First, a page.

Madison Consolidated Schools announced Thursday that eight students had been taken to King’s Daughters’ Hospital ER in the last four days with similar symptoms, including elevated heart rate, dilated pupils, fluctuated breathing patterns, some limpness or a loss of consciousness. Evidence of vaping, including pods and cartridges, has been confirmed in all situations, a news release from MCS said.
A ninth emergency transport Friday morning was confirmed.
Madison School Superintendent Jeff Studebaker said Friday morning that the school system still is trying determine what substance made the young people ill. He said the school system asked Indiana State Police to have its labs try to determine what the students had come into contact with. “This stuff is dangerous,” Studebaker said.
Studebaker said his concern is that there might have been more than one person or one source where students obtained the substance or substances, noting the difficulty of trying to control access to vaping pods and cartridges when they are readily available in multiple places including Internet sales.
“We are investigating a number of leads and encourage students to immediately cease use of these types of devices,” School Resource Officer Jacob McVey said in the news release Thursday. “Our primary focus is to determine the contents and origin of these devices and what (if anything) may be contained in these pods.”
Madison Schools also are working with King’s Daughters’ Hospital, Jefferson County Health Department, City of Madison Police Department, Jefferson County Sheriff’s Department and the State Department of Health.
Additional nursing staff were sent to MCHS this week as a precaution to address any other cases until more is understood, the school said. The school said it was being as “diligent as possible” with hallway and restroom area supervision, but Studebaker noted Friday that one of the difficulties is that because the devices are so small and easily hidden, students can be using them anywhere on school facilities or buses without being noticed immediately.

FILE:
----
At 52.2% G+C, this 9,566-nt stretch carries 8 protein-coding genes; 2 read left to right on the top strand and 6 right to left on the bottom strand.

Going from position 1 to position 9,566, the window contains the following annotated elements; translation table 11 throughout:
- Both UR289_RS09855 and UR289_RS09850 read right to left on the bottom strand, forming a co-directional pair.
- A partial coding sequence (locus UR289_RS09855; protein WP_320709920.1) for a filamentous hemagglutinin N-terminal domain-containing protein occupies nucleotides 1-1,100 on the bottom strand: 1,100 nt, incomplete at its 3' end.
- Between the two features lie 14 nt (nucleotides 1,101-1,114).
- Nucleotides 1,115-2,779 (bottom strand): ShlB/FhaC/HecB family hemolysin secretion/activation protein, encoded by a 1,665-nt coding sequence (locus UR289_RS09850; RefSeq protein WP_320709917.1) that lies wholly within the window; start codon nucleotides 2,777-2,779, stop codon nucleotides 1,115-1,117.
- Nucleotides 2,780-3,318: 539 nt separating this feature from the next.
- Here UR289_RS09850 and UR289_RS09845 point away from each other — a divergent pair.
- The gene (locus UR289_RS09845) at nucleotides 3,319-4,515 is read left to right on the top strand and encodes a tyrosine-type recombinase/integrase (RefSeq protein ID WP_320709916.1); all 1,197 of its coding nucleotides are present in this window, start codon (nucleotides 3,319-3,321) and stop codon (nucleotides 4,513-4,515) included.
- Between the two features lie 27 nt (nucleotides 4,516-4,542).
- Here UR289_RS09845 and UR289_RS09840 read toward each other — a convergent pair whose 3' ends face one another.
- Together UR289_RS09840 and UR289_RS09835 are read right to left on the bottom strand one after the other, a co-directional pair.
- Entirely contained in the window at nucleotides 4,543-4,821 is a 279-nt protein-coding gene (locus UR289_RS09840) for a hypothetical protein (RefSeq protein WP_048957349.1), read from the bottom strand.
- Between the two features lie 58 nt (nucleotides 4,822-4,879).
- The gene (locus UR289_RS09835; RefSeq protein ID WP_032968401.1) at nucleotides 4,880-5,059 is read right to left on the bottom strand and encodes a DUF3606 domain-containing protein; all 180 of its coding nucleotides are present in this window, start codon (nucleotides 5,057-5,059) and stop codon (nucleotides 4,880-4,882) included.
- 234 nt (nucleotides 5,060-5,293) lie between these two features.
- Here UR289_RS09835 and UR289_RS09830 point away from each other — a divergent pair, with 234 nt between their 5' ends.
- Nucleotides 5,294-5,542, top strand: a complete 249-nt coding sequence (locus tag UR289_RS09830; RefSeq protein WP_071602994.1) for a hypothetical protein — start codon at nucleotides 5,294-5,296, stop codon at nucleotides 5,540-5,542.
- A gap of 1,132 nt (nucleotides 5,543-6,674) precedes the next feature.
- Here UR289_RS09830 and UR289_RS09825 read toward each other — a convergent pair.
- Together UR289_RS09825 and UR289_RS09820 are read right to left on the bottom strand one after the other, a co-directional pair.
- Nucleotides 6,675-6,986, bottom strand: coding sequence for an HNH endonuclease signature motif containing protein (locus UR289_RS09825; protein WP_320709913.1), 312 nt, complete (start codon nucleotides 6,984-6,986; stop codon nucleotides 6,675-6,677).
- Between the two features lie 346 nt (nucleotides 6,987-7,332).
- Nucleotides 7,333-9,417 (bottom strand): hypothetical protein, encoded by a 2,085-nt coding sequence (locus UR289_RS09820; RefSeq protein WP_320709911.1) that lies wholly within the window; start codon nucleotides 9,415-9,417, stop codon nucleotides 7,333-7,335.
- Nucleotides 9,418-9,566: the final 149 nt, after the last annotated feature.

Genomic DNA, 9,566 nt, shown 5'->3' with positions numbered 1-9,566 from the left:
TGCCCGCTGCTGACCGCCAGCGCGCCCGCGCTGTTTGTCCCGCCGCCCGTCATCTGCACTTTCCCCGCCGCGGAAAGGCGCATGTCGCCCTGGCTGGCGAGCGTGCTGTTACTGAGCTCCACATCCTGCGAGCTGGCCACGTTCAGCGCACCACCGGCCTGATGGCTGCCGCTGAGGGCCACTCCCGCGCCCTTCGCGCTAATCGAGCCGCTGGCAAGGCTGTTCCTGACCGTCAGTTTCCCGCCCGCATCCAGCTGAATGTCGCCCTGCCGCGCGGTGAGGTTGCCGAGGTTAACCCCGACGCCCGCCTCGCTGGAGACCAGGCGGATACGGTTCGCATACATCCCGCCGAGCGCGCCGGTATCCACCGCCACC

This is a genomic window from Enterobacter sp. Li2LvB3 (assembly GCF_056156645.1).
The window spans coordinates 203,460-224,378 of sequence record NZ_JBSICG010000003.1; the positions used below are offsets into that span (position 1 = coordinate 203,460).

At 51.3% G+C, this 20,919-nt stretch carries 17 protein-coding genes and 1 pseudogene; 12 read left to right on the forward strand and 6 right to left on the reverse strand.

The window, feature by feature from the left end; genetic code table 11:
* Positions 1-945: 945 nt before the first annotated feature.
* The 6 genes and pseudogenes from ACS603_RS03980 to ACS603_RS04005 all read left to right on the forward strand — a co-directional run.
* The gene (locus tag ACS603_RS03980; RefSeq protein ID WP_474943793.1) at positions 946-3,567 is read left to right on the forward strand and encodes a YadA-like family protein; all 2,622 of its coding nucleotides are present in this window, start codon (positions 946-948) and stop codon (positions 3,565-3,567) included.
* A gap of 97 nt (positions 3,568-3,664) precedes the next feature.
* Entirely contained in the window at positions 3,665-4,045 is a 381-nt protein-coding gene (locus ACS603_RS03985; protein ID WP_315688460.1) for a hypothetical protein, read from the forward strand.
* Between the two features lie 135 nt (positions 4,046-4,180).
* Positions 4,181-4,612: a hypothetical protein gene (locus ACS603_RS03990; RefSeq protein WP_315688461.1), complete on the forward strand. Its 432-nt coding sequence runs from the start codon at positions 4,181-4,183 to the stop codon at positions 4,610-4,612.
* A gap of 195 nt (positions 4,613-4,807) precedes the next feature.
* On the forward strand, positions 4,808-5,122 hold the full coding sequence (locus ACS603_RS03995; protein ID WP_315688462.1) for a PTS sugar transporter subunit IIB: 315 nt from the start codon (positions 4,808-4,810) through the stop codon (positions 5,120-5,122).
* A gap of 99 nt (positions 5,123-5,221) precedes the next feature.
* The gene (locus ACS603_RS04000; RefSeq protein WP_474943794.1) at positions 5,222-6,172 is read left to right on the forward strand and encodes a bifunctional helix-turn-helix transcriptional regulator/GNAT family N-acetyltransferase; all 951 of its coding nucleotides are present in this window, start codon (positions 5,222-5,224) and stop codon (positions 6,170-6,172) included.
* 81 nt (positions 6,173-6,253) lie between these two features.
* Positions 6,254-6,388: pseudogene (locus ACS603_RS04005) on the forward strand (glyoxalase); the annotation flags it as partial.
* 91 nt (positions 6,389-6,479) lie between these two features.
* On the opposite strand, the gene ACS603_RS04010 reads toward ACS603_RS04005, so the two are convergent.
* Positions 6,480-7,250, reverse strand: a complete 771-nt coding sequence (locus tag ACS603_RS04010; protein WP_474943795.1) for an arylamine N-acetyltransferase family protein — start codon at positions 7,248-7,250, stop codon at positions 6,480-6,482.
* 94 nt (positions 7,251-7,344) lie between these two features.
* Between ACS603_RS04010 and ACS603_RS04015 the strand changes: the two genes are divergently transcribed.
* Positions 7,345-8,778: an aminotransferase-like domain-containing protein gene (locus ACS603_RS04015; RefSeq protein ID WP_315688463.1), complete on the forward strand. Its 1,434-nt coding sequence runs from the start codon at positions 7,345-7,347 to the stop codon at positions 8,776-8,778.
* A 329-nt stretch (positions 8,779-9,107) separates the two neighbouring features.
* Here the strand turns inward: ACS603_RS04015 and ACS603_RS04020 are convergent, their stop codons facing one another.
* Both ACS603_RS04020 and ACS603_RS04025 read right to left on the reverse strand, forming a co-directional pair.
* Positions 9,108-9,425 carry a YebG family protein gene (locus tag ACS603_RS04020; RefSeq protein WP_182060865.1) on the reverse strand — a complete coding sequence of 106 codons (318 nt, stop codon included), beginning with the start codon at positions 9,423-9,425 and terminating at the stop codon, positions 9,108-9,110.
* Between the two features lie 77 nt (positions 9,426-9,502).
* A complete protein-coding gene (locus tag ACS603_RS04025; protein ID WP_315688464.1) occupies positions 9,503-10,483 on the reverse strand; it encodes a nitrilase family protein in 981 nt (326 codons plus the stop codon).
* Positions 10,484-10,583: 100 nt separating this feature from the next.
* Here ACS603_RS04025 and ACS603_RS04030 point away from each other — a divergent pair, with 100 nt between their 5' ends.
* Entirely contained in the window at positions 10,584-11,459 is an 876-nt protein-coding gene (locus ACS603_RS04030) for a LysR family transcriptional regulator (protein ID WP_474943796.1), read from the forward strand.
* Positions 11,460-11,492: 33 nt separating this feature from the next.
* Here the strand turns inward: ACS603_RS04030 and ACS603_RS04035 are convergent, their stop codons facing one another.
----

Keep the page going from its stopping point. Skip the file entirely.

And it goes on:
He said the nicotine content in the devices becomes so addictive that students sometimes cannot overcome the urge to use the devices.
Studebaker said his hope is that the school can come up with a plan to help students get the help they need.
School officials acknowledged the cases and presented a larger, continued concern regarding the use of e-cigarettes.
Numbers from the Indiana Department of Health, which report 62 confirmed cases of vape-related lung injuries, five deaths and 62 probable cases in the state have been recorded since August 2019.
Fifteen of those cases were patients ages 13-17 and the majority — 57 confirmed or probable cases — were 18 to 29 years old.
Indiana has one of the highest rates of vape-related lung injury in the Midwest, according to data from the Centers for Disease Control and Prevention. The only states with as many or more cases in the region were Minnesota and Illinois, which has 200-249 cases and ties with Texas for the highest rate of incidence.
E-cigarettes were pushed to the forefront of public health concerns after a rash of lung injuries and deaths were reported for the first time last year. Since then, lung injuries from vaping have amounted to 2,758 hospitalizations and 64 deaths in the U.S. as of Feb. 4, according to the Centers for Disease Control and Prevention.
It is not legal for people younger than 21 to purchase vaping devices or e-cigarettes. In December, President Donald Trump signed legislation raising the federal minimum age of sale of tobacco products from 18 to 21 years, which includes all e-cigarettes and flavor cartridges. The Food and Drug Administration issued a ban on flavored vape cartridges that it says appeal to children, such as fruit and mint flavors. Larger “tank-based” vaporizers that customers can manually fill were left exempt.